More recent studies have focused on more complex and dynamic tasks and point to the need to pay attention to the interpersonal conditions of teamwork. Team members must normally engage with learning – an activity vitally important to new product development – and act despite the discomfort of working in an uncertain environment with a high risk of failure.

Although the challenges of teamwork are very real, if skillfully overcome, they can actually contribute to developing resilience at the individual and team level. By dealing with the intrinsic challenges and conflicts they face, the teams and people who make them up can, in fact, develop capabilities that will be increasingly valued in a dynamic and uncertain environment.

Despite widespread acceptance of the potential of teams to optimize innovation and learning in organizations, the realization of these benefits has been contradictory. While some teams meet and even exceed what is required of them when it comes to developing new and better products, others falter, failing to provide the expected innovation or providing it at a higher cost. This variation in team performance takes place not only within organizations, but also within organizations.

If a company does not innovate constantly, it is very likely that its competitors will launch much more advanced products with differential features. In fact, many leading companies, being fully aware of the importance of innovation, have been threatened by other companies that have known how to use technology in a novel way and that have managed to snatch substantial parts of their customers.

“Evolutionary or incremental innovation is the one practiced by the vast majority of companies,” explains Castillo. “It consists of gradually improving their products to increase profits, without worrying too much about making big changes that involve breaking with their processes or creating new products.”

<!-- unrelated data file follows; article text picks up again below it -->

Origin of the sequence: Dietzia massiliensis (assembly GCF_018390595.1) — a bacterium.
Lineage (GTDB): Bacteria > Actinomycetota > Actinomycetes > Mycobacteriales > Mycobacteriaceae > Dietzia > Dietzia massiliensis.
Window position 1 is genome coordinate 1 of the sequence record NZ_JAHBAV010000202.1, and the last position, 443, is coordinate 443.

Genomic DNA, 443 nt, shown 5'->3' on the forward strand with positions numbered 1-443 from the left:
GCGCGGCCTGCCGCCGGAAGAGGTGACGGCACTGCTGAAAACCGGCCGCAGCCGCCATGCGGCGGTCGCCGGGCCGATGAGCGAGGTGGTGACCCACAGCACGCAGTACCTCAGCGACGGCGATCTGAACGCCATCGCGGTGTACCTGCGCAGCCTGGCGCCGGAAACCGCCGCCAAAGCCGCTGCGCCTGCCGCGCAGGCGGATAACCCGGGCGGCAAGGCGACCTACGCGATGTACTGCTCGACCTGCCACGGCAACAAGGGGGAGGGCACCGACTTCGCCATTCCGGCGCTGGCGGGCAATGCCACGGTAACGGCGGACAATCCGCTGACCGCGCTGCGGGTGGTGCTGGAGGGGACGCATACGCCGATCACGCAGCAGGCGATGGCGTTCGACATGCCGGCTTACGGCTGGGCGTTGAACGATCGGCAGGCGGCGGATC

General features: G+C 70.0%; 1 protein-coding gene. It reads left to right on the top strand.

In addition, these companies do not take into account the new products or services offered by other companies because, a priori, they do not believe that they can pose any threat. It is precisely at this point that new organizations can take advantage of the carelessness of other companies. Although the newcomers play in inferior conditions, they offer their innovative products at better prices.

Little by little, they are getting followers and visibility, and this is how in the end the tables turn. It is these companies that achieve market leadership. This is how disruptive innovation occurs: a sharp change in the sector that breaks with the previous model and snatches power from companies that previously had it.

Customers also have a fundamental role in this process of disruption. There comes a time when they do not perceive any advantage in the evolutionary innovation that has been applied to the product.

They are looking, therefore, for other elements that offer new utilities, more modern technologies or that are at a better price. Innovation, in any of its modalities, is vital for any company to advance and adapt its business model to market demands and customer needs.